I have repeatedly stated how much I enjoy living in the UK. I love Brits’ use of English and the mingling of language use and British humor. I love the rich history. I love the (ethnic) food (sorry, you can only eat so much fish ‘n chips before the arteries begin hardening). I love rainy British days and I love that intensively hot summer days only push the mercury to 85 degrees.
I even love tea. I never drank it much before coming here, at least not the hot variety, but I’ve grown to understand which brands common folk are inclined to drink and which ones the posh people consume, I enjoy them all. I love almost everything about the UK.
And then there’s cricket.
We had a village fair (fete) today and the local cricket club was playing a “friendly” against a neighboring village. I focused intense energy from afar trying to understand what the heck was going on. Having played baseball I could draw some similarities. There is a batter (batsman) and a pitcher (bowler) and a ball (interestingly enough, also called a “ball” in cricket). That was about all I could piece together. I wandered down to the scorer’s tent in a determined effort to come away with an understanding of how score is kept at the least. If successful, I was certain I could handle an explanation as to why test matches last four days.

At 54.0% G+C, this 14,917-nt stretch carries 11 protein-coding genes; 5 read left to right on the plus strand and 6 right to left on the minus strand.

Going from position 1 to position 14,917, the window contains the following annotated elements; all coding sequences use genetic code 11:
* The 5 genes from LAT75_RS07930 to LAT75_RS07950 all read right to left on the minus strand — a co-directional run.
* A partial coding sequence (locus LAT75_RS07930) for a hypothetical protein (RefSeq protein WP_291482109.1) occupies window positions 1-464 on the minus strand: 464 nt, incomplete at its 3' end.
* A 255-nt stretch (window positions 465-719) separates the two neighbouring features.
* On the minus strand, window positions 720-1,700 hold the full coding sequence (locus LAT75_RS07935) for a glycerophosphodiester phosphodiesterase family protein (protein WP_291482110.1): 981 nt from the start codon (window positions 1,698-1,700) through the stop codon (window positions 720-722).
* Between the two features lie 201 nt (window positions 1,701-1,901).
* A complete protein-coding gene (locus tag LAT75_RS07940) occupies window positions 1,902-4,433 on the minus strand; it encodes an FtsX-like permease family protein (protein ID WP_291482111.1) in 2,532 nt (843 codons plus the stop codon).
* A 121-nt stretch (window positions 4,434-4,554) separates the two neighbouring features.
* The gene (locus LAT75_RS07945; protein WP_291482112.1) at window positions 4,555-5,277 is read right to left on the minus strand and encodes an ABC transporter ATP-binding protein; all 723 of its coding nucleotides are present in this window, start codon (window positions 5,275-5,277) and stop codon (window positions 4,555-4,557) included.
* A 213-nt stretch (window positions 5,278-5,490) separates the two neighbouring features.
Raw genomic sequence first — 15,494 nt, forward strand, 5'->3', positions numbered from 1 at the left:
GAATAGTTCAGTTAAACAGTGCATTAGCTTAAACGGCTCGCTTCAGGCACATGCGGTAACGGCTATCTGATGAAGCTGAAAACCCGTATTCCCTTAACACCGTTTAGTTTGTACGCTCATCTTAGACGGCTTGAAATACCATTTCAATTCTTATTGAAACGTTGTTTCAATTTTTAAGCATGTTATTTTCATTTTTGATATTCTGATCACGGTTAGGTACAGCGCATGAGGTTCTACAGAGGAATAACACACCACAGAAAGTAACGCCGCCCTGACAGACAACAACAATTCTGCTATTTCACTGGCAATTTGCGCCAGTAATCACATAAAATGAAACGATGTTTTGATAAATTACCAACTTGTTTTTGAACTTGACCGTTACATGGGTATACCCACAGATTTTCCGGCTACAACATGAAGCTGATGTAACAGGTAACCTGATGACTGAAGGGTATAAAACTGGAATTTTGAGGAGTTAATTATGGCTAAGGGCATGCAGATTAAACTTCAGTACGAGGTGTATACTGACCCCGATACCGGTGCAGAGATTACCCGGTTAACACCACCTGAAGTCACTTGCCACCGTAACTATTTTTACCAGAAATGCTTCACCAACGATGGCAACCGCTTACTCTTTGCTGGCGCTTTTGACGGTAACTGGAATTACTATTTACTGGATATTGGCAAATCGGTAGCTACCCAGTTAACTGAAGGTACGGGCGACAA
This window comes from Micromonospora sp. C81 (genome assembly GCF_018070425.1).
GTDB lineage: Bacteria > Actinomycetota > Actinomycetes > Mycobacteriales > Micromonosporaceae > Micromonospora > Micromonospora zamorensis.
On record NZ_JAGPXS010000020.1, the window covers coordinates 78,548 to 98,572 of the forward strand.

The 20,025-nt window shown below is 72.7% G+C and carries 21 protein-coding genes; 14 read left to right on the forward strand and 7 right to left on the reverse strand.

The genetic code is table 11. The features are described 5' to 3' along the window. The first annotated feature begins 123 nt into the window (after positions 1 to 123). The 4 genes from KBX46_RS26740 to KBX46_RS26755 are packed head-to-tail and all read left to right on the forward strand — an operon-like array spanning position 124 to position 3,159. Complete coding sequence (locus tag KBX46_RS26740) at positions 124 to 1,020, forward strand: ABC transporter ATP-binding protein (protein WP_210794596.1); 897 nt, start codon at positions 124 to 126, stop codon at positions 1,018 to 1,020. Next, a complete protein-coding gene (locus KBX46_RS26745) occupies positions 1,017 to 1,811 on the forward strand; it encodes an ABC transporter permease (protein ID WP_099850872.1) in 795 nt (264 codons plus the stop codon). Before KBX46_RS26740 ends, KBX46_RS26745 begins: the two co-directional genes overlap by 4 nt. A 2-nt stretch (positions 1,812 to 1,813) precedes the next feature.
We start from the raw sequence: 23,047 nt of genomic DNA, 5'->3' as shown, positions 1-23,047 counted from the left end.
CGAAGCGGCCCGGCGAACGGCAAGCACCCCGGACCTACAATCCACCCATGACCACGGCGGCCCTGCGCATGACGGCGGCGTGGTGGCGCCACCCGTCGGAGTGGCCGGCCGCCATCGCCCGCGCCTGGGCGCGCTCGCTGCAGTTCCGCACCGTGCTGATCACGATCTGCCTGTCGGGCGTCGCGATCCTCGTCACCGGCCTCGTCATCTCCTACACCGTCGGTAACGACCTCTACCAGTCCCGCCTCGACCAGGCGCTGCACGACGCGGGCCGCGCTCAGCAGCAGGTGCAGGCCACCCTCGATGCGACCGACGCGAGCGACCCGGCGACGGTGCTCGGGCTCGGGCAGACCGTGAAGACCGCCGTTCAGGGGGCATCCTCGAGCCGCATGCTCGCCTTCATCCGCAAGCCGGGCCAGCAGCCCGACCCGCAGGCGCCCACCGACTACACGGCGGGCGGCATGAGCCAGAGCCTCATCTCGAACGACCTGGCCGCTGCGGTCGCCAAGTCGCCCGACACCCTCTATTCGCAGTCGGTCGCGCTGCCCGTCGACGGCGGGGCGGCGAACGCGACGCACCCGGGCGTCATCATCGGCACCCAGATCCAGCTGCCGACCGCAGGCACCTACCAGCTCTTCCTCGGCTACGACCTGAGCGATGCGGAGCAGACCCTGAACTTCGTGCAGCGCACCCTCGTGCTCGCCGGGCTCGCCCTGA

As I approached the tent, I picked up some handy vernacular. “Oh, well played James,” as a ball was thrown back toward the wicket; and “Peter, that was well handled, brilliant!” when one of the fielders actually managed to catch a ball without trying to surround it like a soccer goalie. “Cracky” got a mighty swing on the ball and hit it over the boundary and into the weeds. “Cheers Cracky. That’s a six.”
“Hey, could I disturb you gentlemen for a few moments to explain to a novice the nuances of cricket?” I asked, certain I’d get a most welcome response, which I did.
“Actually, cricket spectators and baseball spectators have much in common,” replied one chap waiting his turn to bat. I asked how so. “Both consume massive quantities of beer.” Of course I laughed and agreed, but in my mind thinking “I’d probably consume gallons if I actually had to play cricket…or watch four consecutive days of it.”
Thirty minutes later I got up to leave believing that if for some odd reason our television only received one channel, and I was desperate to watch TV, and the only thing on was a cricket match, I’d at least understand better how score is kept (but still with no clue for why a game – match – takes four days). As I was about to slip away, one kindly gentlemen (as all of them were) invited me to play next Sunday. How to respond? “I’d rather be beaten with a sticky wicket,” shot through my mind, but I managed to say, “I’m afraid I wouldn’t do the game justice, but I deeply appreciate the offer.”
Maybe I’ll give lawn bowls a go.